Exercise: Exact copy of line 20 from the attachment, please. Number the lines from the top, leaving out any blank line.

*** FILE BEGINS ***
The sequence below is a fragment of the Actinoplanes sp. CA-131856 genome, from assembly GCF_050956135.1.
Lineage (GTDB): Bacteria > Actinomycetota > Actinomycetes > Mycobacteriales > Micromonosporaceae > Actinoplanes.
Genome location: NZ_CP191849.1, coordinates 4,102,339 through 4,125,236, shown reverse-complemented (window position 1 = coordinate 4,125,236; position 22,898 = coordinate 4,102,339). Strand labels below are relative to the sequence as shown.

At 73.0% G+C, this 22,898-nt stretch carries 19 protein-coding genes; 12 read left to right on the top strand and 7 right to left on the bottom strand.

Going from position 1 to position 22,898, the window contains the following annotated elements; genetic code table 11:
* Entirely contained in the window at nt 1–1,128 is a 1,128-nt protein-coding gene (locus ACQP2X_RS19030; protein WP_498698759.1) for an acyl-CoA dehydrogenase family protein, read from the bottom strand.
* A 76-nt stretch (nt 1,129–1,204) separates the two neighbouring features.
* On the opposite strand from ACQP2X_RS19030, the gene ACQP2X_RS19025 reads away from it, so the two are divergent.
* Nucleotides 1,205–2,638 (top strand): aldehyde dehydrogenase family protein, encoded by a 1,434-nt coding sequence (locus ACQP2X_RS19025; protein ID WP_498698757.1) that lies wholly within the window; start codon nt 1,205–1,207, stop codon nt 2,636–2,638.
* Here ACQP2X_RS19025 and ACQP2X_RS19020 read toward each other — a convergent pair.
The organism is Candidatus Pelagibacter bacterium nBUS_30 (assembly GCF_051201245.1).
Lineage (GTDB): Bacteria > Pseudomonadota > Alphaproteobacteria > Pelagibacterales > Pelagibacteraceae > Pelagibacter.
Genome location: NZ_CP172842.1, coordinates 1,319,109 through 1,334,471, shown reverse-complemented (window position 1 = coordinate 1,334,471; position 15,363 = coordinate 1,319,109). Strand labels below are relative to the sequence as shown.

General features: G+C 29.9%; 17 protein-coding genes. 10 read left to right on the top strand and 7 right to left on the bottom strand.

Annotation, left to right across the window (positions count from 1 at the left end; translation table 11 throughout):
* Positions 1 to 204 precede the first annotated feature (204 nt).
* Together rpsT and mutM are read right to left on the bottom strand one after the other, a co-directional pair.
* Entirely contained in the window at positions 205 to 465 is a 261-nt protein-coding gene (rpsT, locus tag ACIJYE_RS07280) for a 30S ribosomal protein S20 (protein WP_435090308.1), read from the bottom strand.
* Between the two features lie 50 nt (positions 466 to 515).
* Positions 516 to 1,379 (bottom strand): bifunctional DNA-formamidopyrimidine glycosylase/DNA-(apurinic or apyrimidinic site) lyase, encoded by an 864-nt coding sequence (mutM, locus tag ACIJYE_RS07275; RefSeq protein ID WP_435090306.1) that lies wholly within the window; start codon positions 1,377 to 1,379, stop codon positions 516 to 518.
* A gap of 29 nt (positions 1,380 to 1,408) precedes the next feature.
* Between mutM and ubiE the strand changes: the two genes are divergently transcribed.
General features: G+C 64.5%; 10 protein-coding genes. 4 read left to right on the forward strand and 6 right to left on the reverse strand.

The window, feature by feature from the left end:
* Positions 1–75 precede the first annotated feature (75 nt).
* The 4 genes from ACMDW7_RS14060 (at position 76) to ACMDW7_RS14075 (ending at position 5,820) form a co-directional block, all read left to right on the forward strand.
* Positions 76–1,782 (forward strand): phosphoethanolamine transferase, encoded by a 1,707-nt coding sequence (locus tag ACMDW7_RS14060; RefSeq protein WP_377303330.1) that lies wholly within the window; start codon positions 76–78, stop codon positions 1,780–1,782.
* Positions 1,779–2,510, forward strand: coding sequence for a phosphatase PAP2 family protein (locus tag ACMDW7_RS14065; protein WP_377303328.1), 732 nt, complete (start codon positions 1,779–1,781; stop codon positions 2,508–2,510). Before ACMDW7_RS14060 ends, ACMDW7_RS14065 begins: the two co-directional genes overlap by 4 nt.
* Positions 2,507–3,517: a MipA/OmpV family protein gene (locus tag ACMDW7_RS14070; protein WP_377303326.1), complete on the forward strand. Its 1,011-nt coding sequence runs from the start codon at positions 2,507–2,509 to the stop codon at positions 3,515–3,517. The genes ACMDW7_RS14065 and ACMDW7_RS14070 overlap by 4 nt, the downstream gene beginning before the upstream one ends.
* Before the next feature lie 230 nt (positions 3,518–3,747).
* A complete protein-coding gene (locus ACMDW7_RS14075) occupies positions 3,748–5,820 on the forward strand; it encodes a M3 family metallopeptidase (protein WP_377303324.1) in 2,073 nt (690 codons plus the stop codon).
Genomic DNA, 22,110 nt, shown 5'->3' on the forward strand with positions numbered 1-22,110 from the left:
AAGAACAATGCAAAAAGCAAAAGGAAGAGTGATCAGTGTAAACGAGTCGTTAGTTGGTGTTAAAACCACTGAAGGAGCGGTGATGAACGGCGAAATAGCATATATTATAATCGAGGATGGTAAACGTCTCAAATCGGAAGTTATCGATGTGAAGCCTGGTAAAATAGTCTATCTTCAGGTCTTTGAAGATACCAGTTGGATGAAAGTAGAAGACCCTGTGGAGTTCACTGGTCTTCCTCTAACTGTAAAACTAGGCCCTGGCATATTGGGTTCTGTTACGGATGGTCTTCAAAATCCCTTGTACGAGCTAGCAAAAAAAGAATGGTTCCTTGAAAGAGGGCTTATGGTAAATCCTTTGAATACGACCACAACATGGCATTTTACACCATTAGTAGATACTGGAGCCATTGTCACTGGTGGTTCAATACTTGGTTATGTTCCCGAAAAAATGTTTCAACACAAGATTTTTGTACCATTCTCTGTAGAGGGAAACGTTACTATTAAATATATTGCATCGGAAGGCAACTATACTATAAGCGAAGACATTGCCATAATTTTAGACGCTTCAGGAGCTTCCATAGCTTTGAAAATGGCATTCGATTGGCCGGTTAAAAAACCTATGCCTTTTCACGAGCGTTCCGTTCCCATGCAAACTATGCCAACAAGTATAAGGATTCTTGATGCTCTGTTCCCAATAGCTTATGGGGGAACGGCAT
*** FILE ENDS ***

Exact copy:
* Positions 516 to 1,379 (bottom strand): bifunctional DNA-formamidopyrimidine glycosylase/DNA-(apurinic or apyrimidinic site) lyase, encoded by an 864-nt coding sequence (mutM, locus tag ACIJYE_RS07275; RefSeq protein ID WP_435090306.1) that lies wholly within the window; start codon positions 1,377 to 1,379, stop codon positions 516 to 518.